|Pilot 1st Lt. John Dave "Big John" Landers (survived) Rexroat, OK
Crashed December 26, 1942
Built by Curtiss in Buffalo, New York. Delivered to the U. S. Army. Disassembled and shipped overseas to Australia and reassembled.
Assigned to the 5th Air Force, 49th Fighter Group, 9th Fighter Squadron. This P-40 was one of the original aircraft assigned to the squadron. Assigned to Captain Ben S. Irvin "Bitchin' Ben", 9th Fighter Squadron Commanding Officer (C. O.). Assigned squadron number 75 on the left and right sides of the nose and tail painted in white. Nicknamed "The Rebel" in white block letters on the nose. On the left side of the cockpit below the canopy was "Pilot Capt. Irving" and "Crew Chief [name unknown]" painted in white block letters. The fuselage had a large eagle motif forward of the U. S. star marking.
During July to August 1942, this P-40 operated from Livingstone Airfield (34 Mile) near Darwin.
On December 26, 1942 one of twelve P-40s that took off from Port Moresby. Landers was leading "White Flight" on a patrol mission over Dobodura at 14,000'. Just as the formation arrived, Dobodura air controller urgently called for fighter cover because "ZEKES" [actually Ki-43-I Oscars] were approaching Dobodura Airfield were several RAAF Hudsons had just landed.
Landers ordered "White Flight" to release their drop tanks and to dive down and intercept a formation of six Ki-43-I Oscars from the 11th Sentai. One caught him from astern almost immediately hitting him with an accurate burst of 7.7mm machine gun fire causing him to break left and downward for the safety of lower altitude over the foothills south of Dobodura. Suddenly, another Ki-43 Oscar hit him from the tail again. Damaged, Landers stepped out of the cockpit onto his right wing and bailed out at approximately 1,000' landing in dense jungle.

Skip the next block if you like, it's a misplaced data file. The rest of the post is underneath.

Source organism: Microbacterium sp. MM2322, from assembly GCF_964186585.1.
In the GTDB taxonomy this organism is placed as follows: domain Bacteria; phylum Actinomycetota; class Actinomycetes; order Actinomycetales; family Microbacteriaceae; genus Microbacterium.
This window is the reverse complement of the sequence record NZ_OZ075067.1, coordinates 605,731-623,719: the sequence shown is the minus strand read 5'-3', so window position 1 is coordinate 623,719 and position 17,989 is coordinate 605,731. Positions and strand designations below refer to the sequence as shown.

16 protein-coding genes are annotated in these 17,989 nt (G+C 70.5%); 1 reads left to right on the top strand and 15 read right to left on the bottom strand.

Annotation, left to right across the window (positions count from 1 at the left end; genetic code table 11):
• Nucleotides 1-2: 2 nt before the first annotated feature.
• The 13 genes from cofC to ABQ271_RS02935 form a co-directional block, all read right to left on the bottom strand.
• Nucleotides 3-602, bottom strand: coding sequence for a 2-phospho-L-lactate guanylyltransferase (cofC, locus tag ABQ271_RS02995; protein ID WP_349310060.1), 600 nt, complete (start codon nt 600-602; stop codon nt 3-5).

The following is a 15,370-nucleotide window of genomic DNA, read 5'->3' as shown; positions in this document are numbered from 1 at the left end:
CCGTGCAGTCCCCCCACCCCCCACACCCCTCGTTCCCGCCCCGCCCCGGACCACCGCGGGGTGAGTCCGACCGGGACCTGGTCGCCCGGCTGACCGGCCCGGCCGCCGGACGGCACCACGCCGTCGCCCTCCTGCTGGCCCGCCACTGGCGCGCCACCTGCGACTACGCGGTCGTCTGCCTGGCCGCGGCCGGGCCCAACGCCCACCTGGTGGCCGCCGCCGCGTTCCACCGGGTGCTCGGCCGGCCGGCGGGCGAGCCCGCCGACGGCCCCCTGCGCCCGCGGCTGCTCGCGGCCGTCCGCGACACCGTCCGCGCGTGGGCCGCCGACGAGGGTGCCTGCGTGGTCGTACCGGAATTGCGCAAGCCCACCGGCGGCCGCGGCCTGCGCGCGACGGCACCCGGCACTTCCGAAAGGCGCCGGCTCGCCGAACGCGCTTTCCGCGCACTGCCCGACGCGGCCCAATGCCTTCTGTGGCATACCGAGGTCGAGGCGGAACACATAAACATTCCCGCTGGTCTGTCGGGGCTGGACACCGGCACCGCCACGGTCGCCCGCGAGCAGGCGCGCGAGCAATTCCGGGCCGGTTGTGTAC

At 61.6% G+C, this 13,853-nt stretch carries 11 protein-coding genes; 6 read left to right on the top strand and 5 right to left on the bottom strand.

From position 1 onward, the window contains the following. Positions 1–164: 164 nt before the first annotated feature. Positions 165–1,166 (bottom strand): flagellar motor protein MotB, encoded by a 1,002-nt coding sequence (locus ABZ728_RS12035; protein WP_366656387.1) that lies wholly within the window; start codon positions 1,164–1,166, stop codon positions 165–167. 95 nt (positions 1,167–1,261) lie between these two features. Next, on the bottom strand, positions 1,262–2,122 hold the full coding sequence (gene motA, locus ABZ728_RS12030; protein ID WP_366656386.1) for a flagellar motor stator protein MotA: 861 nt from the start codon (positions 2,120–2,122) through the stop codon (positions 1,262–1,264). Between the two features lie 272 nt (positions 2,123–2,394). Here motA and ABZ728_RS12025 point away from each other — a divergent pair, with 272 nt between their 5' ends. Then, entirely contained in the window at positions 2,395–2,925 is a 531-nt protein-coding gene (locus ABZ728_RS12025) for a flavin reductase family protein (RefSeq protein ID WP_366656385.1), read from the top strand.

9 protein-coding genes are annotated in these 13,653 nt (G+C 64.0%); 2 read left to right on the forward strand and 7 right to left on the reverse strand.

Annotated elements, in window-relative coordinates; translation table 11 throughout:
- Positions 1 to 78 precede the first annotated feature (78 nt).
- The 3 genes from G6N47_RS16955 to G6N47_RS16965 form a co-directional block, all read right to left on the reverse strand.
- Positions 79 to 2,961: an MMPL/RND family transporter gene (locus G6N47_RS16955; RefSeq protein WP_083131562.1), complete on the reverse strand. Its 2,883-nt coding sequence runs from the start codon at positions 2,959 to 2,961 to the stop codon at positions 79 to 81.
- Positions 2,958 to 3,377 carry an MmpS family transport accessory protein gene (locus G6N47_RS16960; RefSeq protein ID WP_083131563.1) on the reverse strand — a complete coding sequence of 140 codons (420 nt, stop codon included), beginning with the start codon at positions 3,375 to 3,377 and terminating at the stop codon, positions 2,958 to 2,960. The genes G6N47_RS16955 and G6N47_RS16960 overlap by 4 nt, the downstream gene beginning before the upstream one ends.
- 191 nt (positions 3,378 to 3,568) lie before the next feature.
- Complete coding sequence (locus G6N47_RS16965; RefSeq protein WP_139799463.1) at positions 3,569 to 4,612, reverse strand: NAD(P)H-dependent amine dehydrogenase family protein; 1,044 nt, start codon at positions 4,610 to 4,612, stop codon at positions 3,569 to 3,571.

Fate of the Pilot
After three days of trying to find a path, Landers began following a stream that lead him to a small native village. A tribal elder gave him food and shelter, and next day, organized a party to escort him along the Kokoda Trail to Pongani Airfield. On December 31, 1942 flown aboard an A-24 Dive Bomber back to Port Moresby and returned to duty.
After his Pacific service, Landers was assigned to the 8th Air Force, 357th Fighter Group and 78th Fighter Group in England. During the middle of 1944, he became the 38th Fighter Squadron Commanding Officer (C. O.) and attained the rank of Colonel by the end of the war. In total, he claimed 16 victories: 7 in the Pacific and 9 in Europe. Postwar, he was in the construction management and moved to Granbury, Texas in 1979.
On September 12, 1989 Landers passed away at the age of 69 after complications from surgery. He was buried at were held on Friday, September 15, 1989 at Greenwood Memorial Park and Mausoleum in Fort Worth, TX.
This P-40 remains in the jungle undisturbed at approximately Lat 9.05S Long 148.34 E.
American Aces in Great Fighters Battles of World War II "Chase Over New Guinea” includes John D. Lander's account of his shoot down on December 26, 1942 plus his escape and evasion. The account incorrectly states this P-40 was nicknamed "Big Doll".
PNG Museum Aircraft Status Card - P-40 Kittyhawk piloted by Landers
Hudson Versus The First New Guinea Oscars by Michael Claringbould
Hood County Texas Genealogical Society Biography of Colonel John Dave Landers by by Virginia Hale
AWM Kittyhawks, Darwin (F01778) playback time: 0:11-0:20 pilot and fuselage pegasus and 2:38-3:15 engine start and taxi for take off, 6:00-6:07 aerial view of line abreast formation, this aircraft passing camera, 6:10-6:14 closeup view of this aircraft passing camera
49th Fighter Group Aces of the Pacific page 12 (photo), 70 (artwork)
Thanks to Edward Rogers for additional information
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January 5, 2018